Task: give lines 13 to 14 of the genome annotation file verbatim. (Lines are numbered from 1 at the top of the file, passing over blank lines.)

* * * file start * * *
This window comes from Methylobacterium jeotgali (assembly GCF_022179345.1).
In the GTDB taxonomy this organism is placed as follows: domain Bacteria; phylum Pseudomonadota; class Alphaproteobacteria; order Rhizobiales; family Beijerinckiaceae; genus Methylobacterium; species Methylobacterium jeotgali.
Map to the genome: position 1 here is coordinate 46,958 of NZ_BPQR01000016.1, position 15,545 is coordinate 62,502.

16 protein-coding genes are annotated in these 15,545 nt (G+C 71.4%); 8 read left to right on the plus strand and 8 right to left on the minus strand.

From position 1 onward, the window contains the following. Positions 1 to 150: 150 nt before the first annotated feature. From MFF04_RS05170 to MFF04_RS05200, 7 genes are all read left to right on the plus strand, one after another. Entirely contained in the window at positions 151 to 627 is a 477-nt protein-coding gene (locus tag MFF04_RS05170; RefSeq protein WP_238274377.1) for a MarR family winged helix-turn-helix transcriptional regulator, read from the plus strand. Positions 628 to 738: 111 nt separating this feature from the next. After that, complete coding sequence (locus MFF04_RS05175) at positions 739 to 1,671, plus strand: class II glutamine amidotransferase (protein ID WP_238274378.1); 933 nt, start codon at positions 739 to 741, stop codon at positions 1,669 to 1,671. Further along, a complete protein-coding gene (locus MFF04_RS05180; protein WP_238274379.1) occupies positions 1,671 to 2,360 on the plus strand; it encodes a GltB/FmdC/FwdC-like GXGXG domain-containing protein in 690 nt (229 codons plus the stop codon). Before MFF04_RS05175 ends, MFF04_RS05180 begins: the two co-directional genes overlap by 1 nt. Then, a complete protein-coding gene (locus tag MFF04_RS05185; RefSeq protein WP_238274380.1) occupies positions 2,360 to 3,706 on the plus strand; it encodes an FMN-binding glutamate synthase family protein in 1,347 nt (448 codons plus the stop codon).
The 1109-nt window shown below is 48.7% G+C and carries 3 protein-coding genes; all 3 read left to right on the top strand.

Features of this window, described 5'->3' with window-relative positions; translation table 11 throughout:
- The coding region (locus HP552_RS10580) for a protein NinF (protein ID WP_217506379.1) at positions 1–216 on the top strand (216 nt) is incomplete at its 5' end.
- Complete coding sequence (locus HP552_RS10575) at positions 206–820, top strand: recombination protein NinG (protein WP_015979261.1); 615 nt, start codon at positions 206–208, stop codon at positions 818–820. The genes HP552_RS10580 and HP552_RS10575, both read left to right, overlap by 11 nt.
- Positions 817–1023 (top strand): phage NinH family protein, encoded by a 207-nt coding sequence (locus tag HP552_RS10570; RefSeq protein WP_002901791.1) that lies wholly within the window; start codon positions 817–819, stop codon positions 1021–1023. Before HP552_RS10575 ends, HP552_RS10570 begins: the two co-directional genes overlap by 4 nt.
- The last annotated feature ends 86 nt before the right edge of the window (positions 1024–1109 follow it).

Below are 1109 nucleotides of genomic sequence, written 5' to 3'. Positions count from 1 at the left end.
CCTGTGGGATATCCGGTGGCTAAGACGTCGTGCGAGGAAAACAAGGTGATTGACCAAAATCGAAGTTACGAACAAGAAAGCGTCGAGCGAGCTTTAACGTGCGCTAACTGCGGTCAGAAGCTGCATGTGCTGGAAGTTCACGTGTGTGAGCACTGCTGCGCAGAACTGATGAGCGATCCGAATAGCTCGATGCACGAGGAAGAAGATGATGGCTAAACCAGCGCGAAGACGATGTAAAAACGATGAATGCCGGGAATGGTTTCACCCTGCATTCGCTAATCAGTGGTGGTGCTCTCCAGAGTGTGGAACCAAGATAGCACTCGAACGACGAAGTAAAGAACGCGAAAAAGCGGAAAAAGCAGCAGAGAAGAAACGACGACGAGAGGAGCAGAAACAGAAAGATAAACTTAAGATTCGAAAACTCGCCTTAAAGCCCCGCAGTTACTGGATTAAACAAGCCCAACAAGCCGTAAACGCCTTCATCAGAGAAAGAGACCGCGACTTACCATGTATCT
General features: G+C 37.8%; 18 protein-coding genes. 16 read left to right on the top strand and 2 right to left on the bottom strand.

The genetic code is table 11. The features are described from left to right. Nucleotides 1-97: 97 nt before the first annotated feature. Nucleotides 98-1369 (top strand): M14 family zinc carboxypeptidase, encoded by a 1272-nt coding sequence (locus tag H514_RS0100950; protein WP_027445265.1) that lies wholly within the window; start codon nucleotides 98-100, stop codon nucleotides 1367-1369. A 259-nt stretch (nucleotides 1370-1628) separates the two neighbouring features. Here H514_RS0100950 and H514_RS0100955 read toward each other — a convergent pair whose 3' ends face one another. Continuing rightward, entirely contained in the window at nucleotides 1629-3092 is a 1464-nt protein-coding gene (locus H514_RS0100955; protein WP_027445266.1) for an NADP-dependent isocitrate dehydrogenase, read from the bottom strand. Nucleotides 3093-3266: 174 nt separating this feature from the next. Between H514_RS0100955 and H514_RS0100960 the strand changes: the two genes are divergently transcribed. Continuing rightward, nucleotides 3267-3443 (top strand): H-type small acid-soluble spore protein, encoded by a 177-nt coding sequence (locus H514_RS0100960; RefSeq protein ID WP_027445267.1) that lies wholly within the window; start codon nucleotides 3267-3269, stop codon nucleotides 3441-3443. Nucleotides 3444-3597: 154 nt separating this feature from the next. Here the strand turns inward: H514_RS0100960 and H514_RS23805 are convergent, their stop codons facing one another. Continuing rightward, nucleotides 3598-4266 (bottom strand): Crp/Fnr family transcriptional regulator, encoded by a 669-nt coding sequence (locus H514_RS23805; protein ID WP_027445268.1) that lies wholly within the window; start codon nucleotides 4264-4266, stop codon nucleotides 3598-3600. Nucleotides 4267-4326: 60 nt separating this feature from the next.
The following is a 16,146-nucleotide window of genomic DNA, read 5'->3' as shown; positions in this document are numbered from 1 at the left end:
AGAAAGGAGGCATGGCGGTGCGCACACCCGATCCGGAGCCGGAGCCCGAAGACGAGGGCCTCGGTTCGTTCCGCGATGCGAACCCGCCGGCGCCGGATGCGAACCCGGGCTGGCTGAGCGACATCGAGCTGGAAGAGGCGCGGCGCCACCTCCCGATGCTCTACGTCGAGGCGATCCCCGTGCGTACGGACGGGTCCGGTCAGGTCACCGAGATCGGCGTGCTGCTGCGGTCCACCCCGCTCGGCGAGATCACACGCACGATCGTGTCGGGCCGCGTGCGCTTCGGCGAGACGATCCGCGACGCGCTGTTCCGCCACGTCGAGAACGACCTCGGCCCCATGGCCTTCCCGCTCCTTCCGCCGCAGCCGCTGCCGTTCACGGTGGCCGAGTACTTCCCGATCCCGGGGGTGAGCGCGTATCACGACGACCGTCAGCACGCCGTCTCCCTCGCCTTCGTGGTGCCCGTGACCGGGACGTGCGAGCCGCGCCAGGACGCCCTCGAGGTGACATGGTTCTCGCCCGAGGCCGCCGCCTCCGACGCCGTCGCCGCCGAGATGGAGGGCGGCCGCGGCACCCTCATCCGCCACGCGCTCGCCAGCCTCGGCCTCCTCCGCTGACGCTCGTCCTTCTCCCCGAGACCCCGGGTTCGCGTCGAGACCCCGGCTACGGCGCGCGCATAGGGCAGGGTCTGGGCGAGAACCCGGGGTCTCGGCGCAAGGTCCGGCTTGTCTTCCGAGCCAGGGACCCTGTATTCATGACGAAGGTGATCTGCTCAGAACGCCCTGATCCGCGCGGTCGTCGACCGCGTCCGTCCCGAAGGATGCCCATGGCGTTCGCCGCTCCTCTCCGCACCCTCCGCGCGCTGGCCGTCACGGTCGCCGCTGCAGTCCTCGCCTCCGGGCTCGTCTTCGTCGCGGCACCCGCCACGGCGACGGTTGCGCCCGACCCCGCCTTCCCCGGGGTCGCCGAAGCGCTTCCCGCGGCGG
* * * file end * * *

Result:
CCTGTGGGATATCCGGTGGCTAAGACGTCGTGCGAGGAAAACAAGGTGATTGACCAAAATCGAAGTTACGAACAAGAAAGCGTCGAGCGAGCTTTAACGTGCGCTAACTGCGGTCAGAAGCTGCATGTGCTGGAAGTTCACGTGTGTGAGCACTGCTGCGCAGAACTGATGAGCGATCCGAATAGCTCGATGCACGAGGAAGAAGATGATGGCTAAACCAGCGCGAAGACGATGTAAAAACGATGAATGCCGGGAATGGTTTCACCCTGCATTCGCTAATCAGTGGTGGTGCTCTCCAGAGTGTGGAACCAAGATAGCACTCGAACGACGAAGTAAAGAACGCGAAAAAGCGGAAAAAGCAGCAGAGAAGAAACGACGACGAGAGGAGCAGAAACAGAAAGATAAACTTAAGATTCGAAAACTCGCCTTAAAGCCCCGCAGTTACTGGATTAAACAAGCCCAACAAGCCGTAAACGCCTTCATCAGAGAAAGAGACCGCGACTTACCATGTATCT
General features: G+C 37.8%; 18 protein-coding genes. 16 read left to right on the top strand and 2 right to left on the bottom strand.